Pedestrian Crossing: Traffic Lights meaning of colors

Traffic lights use different colors to communicate various instructions to pedestrians and drivers. The meanings of the colors for pedestrians are as follows:

The meaning of Traffic lights colors for Pedestrians:

1) Green: 

Green Pedestrian Signal: "Go Safely"

When the pedestrian signal displays a green light, it indicates that pedestrians are allowed to start crossing the road. 

However, pedestrians should still exercise caution and be aware of any turning vehicles.

  • Green means you can start crossing.
  • Like a "walk" sign at a crosswalk.
  • Example: Cross when you see a green person.

2) Flashing Green:

Flashing Green Pedestrian Signal: "Watch Out"

It is also known as "Walk" or "Pedestrian Walk" symbol. 

A flashing green pedestrian light typically means that pedestrians are allowed to start crossing the road, but they should also watch for oncoming traffic and yield to turning vehicles.

  • Blinking green means cross but be careful.
  • Look for cars turning, then walk.
  • Example: Cross with care during flashing green.

3) Solid Yellow:

Yellow Pedestrian Signals: "Get Ready to Stop"

It is also known as "Flashing Don't Walk" or "Pedestrian Clearance" symbol.

A solid yellow light on the pedestrian signal warns pedestrians that they should not start crossing the road. 

However, if pedestrians have already begun crossing during the green phase, they can continue to cross.

  •  Solid yellow prepares you to halt.

4) Flashing Yellow:

A flashing yellow light on the pedestrian signal indicates that pedestrians should not start crossing the road. 

Pedestrians who have already started crossing during the green phase should try to finish crossing if it is safe to do so.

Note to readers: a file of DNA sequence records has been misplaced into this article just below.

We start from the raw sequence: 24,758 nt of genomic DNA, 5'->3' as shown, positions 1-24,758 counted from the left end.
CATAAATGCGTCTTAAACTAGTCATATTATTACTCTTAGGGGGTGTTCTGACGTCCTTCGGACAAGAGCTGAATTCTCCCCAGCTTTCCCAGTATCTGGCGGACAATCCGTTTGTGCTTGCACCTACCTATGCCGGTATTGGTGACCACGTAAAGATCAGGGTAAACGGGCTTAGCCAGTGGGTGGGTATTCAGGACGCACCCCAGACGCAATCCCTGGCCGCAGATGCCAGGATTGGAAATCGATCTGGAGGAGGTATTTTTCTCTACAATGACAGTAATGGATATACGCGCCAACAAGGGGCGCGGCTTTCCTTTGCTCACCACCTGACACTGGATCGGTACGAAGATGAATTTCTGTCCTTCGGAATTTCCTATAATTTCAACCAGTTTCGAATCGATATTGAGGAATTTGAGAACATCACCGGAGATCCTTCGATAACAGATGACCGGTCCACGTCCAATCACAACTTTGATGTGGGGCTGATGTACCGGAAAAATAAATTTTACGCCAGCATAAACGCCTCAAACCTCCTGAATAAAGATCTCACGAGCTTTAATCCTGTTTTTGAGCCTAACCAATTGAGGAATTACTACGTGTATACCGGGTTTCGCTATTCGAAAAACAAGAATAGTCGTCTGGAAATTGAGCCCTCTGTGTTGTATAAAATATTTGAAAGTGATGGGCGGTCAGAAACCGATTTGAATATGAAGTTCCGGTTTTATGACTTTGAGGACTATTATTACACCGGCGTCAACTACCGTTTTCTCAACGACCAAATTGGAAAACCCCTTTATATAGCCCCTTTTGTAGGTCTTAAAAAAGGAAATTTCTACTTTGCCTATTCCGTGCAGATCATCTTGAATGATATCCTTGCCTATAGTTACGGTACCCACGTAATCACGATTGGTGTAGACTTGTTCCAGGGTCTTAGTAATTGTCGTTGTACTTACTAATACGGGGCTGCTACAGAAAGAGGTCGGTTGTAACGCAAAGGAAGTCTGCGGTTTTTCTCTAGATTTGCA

• Flashing yellow finish crossing if safe.
  • Example: Start stopping when yellow shows.

5) Red:

Red Pedestrian Signal: "Stop and Stay"

It is alternatively referred to as the "Don't Walk" or "Pedestrian Stop" icon.

A red pedestrian signal means that pedestrians should not start crossing the road. 

Pedestrians who have not yet started crossing should wait at the curb. 

However, some intersections have a countdown timer that shows how much time is left before the signal changes to green for pedestrians, allowing them to gauge whether they have enough time to cross.

  • Red means stop, don't cross.
  • Wait at the corner, no walking.
  • Example: Stand still when the hand is red.

Why Follow Pedestrian Signals?

1) Respect Laws and Safety: 

Pedestrian signals are there to guide us and keep us safe. Obeying them shows respect for the rules and helps prevent accidents.

2) Reduce Accidents, Increase Safety:

When we follow signals, the chances of accidents decrease. We create a safer environment for ourselves and others on the road.

3) Predictable Movements: 

By obeying signals, we make our actions predictable to drivers. They can anticipate when we'll cross, leading to smoother traffic flow and fewer surprises.

Signals Around the World:

1) Diverse Regulations: 

Different countries have different rules for pedestrian signals. What's allowed in one place might be different somewhere else.

2) Accessibility for All: 

Some signals are designed specifically for people who are visually impaired. These signals use special cues, like sound or vibrations, to help them know when it's safe to cross.

3) Language and Symbols: 

Signals can use words, symbols, or a combination of both. 

In some areas, you'll see signs with words like "Walk" and "Don't Walk," while in others, you might see pictures of people walking or standing. 

It's all about making sure everyone understands, no matter their language or ability.

Tips for Safe Crossings:

1) 360-Degree Look: 

Before crossing, check both left and right sides of the road to ensure no vehicles are coming. Then, proceed if it's clear.

2) Eye Contact: 

Make eye contact with drivers if possible, so you know they've seen you and are aware you're crossing.

3) Stay Alert: 

Avoid distractions like phones or music. Be attentive to your environment by keeping both your eyes and ears aware.

4) Example Reminder: 

Imagine you're reading a book – start on the left page, then look at the right page, and finally, glance at the left again before stepping forward. 

Just like reading, it helps you "read" the road safely.